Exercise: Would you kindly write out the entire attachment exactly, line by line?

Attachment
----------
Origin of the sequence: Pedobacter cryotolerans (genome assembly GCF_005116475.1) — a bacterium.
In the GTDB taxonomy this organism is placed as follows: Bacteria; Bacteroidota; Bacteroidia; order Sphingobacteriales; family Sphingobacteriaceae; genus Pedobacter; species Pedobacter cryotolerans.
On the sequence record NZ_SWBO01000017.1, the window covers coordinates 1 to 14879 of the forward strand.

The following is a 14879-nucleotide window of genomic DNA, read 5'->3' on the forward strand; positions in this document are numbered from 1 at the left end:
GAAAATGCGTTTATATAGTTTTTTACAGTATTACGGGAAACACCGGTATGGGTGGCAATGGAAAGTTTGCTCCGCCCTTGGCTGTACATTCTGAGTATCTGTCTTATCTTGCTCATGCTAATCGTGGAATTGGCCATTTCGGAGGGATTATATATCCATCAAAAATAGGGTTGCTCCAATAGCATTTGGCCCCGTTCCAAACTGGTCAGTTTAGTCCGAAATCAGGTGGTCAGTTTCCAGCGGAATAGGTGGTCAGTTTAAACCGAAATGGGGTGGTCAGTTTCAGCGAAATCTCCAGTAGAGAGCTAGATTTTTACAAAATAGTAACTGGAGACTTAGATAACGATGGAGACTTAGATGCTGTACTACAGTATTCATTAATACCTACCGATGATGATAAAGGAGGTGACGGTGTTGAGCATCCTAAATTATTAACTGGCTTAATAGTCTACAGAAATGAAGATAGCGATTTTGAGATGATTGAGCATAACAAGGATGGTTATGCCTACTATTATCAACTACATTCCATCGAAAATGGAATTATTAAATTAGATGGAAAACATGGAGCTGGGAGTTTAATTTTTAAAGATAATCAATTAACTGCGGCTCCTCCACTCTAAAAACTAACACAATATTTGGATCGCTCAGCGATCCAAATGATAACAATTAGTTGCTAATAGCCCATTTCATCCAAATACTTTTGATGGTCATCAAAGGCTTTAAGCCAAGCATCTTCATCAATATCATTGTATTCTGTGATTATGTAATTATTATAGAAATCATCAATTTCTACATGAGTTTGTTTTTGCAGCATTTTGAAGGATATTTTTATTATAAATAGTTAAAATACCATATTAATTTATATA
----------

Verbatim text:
Origin of the sequence: Pedobacter cryotolerans (genome assembly GCF_005116475.1) — a bacterium.
In the GTDB taxonomy this organism is placed as follows: Bacteria; Bacteroidota; Bacteroidia; order Sphingobacteriales; family Sphingobacteriaceae; genus Pedobacter; species Pedobacter cryotolerans.
On the sequence record NZ_SWBO01000017.1, the window covers coordinates 1 to 14879 of the forward strand.

The following is a 14879-nucleotide window of genomic DNA, read 5'->3' on the forward strand; positions in this document are numbered from 1 at the left end:
GAAAATGCGTTTATATAGTTTTTTACAGTATTACGGGAAACACCGGTATGGGTGGCAATGGAAAGTTTGCTCCGCCCTTGGCTGTACATTCTGAGTATCTGTCTTATCTTGCTCATGCTAATCGTGGAATTGGCCATTTCGGAGGGATTATATATCCATCAAAAATAGGGTTGCTCCAATAGCATTTGGCCCCGTTCCAAACTGGTCAGTTTAGTCCGAAATCAGGTGGTCAGTTTCCAGCGGAATAGGTGGTCAGTTTAAACCGAAATGGGGTGGTCAGTTTCAGCGAAATCTCCAGTAGAGAGCTAGATTTTTACAAAATAGTAACTGGAGACTTAGATAACGATGGAGACTTAGATGCTGTACTACAGTATTCATTAATACCTACCGATGATGATAAAGGAGGTGACGGTGTTGAGCATCCTAAATTATTAACTGGCTTAATAGTCTACAGAAATGAAGATAGCGATTTTGAGATGATTGAGCATAACAAGGATGGTTATGCCTACTATTATCAACTACATTCCATCGAAAATGGAATTATTAAATTAGATGGAAAACATGGAGCTGGGAGTTTAATTTTTAAAGATAATCAATTAACTGCGGCTCCTCCACTCTAAAAACTAACACAATATTTGGATCGCTCAGCGATCCAAATGATAACAATTAGTTGCTAATAGCCCATTTCATCCAAATACTTTTGATGGTCATCAAAGGCTTTAAGCCAAGCATCTTCATCAATATCATTGTATTCTGTGATTATGTAATTATTATAGAAATCATCAATTTCTACATGAGTTTGTTTTTGCAGCATTTTGAAGGATATTTTTATTATAAATAGTTAAAATACCATATTAATTTATATA